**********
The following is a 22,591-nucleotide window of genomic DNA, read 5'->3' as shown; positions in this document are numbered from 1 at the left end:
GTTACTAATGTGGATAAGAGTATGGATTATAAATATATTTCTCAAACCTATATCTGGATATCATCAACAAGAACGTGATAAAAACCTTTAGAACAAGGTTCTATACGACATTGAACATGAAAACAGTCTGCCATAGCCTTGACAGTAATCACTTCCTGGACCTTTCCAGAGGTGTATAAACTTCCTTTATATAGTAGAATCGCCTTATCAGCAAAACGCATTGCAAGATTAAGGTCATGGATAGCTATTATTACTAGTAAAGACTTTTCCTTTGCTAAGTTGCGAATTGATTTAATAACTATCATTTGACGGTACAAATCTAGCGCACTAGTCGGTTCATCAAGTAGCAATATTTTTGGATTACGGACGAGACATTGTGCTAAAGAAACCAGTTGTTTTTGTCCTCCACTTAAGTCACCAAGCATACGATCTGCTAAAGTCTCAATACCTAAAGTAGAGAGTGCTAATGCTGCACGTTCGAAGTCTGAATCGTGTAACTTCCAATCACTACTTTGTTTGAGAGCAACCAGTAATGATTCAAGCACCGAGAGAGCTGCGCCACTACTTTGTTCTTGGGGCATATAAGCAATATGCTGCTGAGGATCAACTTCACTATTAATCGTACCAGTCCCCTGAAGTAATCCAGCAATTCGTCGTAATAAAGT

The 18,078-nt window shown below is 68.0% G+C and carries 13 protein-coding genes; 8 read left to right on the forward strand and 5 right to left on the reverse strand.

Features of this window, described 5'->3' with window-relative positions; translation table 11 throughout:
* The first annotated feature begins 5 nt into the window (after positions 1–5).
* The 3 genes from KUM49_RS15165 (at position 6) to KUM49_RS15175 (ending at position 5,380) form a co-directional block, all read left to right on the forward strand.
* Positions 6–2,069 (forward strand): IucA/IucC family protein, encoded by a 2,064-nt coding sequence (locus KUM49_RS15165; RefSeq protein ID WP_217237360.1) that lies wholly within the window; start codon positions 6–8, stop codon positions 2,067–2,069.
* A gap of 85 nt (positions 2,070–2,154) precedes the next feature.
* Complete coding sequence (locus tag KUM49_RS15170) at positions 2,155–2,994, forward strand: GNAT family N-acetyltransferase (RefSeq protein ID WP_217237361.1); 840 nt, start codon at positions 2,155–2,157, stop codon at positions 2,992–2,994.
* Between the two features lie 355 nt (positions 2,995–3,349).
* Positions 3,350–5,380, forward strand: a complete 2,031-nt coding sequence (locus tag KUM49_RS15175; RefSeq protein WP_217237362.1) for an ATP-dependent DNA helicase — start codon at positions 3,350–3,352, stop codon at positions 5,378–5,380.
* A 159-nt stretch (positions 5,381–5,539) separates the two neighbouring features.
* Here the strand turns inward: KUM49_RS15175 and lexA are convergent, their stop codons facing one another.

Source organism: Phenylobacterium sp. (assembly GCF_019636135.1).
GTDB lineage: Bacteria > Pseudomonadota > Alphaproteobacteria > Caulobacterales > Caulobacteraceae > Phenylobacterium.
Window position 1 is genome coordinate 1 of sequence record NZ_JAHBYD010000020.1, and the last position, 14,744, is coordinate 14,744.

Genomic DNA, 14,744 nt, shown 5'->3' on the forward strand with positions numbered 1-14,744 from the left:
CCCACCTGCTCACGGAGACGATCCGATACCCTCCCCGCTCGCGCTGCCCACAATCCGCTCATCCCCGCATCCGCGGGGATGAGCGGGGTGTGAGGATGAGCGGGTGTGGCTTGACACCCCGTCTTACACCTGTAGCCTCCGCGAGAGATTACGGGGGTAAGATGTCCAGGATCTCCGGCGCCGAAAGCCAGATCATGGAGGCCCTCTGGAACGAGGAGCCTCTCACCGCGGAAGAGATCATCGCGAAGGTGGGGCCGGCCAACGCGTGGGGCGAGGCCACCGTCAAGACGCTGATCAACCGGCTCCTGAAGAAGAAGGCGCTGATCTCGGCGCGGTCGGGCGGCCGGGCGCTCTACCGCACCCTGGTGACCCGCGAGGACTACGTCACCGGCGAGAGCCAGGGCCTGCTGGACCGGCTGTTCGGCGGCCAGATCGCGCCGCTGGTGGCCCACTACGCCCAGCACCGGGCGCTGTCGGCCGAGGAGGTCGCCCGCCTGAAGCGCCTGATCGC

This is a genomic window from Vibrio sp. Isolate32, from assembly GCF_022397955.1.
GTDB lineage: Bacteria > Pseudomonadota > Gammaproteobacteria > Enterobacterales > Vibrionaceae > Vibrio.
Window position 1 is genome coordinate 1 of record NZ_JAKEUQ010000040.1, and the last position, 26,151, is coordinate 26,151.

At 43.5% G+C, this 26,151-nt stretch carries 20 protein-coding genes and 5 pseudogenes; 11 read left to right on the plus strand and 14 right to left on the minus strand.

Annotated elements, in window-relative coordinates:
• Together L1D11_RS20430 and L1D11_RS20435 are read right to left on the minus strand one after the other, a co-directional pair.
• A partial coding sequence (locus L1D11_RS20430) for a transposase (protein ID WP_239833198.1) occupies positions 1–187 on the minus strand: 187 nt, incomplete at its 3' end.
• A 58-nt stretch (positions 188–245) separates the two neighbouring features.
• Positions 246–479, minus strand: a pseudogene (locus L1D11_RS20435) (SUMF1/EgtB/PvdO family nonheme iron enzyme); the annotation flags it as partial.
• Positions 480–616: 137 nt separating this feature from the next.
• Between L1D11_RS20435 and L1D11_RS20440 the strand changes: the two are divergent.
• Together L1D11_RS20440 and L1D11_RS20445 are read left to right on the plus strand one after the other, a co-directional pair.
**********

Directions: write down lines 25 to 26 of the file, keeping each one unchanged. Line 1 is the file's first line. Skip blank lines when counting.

• A partial coding sequence (locus L1D11_RS20430) for a transposase (protein ID WP_239833198.1) occupies positions 1–187 on the minus strand: 187 nt, incomplete at its 3' end.
• A 58-nt stretch (positions 188–245) separates the two neighbouring features.